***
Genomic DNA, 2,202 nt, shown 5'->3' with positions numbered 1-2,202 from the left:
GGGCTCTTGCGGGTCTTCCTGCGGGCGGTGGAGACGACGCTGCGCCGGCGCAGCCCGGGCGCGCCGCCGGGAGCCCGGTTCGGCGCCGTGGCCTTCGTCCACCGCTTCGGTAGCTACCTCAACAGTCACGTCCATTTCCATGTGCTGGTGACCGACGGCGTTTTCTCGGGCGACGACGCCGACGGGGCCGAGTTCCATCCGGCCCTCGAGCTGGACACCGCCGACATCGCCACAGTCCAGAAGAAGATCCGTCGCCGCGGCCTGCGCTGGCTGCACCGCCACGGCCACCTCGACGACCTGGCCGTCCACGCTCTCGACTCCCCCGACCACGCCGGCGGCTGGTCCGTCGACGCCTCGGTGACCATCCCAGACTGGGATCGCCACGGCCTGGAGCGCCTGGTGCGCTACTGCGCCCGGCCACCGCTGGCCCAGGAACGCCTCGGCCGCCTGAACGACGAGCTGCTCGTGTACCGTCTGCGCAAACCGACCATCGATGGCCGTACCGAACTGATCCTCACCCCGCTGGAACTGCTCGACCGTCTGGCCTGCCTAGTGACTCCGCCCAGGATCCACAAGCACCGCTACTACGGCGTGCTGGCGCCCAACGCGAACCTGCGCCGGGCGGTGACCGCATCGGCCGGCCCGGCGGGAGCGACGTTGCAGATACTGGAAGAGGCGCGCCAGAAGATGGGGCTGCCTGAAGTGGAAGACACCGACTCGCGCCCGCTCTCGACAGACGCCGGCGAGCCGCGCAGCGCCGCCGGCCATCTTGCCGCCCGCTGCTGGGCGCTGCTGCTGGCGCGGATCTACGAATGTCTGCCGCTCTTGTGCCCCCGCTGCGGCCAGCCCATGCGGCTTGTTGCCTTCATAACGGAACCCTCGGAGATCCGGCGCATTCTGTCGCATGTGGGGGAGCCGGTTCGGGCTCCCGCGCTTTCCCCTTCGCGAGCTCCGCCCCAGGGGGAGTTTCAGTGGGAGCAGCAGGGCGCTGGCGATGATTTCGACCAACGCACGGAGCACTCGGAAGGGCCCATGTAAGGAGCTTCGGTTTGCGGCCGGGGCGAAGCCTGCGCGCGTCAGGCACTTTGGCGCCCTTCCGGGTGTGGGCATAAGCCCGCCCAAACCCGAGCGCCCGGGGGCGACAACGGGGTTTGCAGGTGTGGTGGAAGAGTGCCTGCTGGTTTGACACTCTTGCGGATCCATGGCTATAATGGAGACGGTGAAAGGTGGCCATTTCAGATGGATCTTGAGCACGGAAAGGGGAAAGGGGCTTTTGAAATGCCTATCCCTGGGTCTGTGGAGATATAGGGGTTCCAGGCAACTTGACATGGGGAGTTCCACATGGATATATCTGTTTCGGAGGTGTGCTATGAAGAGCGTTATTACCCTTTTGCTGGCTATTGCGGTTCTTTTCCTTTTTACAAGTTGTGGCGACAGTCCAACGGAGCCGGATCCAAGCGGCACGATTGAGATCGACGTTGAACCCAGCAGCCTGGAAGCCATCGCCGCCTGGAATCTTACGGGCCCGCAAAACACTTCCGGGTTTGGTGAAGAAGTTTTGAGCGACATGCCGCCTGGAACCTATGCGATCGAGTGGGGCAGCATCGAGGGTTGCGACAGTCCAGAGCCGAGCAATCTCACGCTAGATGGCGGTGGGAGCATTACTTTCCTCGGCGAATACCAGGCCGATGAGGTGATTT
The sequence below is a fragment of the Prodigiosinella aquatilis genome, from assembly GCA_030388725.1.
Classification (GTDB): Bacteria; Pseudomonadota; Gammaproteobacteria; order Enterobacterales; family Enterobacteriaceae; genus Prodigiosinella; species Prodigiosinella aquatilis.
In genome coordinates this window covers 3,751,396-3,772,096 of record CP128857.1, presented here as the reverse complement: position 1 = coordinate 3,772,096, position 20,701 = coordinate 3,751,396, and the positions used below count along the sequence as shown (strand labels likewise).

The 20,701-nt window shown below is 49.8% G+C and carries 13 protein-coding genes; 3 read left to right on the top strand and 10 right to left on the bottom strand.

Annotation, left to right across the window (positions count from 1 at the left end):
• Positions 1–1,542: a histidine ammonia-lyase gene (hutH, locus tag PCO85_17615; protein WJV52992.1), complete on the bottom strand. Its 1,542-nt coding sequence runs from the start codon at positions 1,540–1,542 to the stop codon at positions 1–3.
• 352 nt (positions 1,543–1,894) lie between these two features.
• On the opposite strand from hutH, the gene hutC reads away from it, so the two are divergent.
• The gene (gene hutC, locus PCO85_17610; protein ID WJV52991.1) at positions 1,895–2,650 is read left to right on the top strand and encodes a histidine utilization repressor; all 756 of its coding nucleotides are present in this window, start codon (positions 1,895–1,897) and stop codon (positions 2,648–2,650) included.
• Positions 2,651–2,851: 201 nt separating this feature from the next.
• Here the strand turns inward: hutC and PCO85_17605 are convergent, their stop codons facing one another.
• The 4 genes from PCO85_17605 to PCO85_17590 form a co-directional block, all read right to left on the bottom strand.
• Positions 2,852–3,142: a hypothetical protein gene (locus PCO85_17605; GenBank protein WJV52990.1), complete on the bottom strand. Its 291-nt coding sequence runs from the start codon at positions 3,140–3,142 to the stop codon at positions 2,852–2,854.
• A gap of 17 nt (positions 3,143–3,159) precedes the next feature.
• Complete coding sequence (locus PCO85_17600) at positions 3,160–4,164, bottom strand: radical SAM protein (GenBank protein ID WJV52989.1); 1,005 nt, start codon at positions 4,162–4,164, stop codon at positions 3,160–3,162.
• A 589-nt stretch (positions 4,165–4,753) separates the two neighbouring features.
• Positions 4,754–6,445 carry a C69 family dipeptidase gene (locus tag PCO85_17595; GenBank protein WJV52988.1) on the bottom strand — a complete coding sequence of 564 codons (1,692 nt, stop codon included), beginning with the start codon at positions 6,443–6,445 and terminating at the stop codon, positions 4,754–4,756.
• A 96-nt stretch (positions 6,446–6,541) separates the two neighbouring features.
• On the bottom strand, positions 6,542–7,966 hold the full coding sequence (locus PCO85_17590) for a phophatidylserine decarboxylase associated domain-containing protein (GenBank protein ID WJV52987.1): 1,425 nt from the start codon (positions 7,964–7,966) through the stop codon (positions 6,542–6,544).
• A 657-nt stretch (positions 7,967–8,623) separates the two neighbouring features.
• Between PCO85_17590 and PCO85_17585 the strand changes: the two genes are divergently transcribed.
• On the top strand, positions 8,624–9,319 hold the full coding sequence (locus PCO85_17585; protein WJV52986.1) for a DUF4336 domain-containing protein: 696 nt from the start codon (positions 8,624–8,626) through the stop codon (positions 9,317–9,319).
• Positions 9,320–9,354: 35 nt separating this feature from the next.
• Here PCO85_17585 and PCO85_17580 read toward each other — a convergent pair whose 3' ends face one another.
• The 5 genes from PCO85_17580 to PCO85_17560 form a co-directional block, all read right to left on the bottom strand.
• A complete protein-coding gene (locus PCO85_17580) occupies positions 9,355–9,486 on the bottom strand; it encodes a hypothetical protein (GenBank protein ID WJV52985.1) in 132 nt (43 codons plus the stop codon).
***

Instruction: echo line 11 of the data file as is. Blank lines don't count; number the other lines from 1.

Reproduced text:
• The gene (gene hutC, locus PCO85_17610; protein ID WJV52991.1) at positions 1,895–2,650 is read left to right on the top strand and encodes a histidine utilization repressor; all 756 of its coding nucleotides are present in this window, start codon (positions 1,895–1,897) and stop codon (positions 2,648–2,650) included.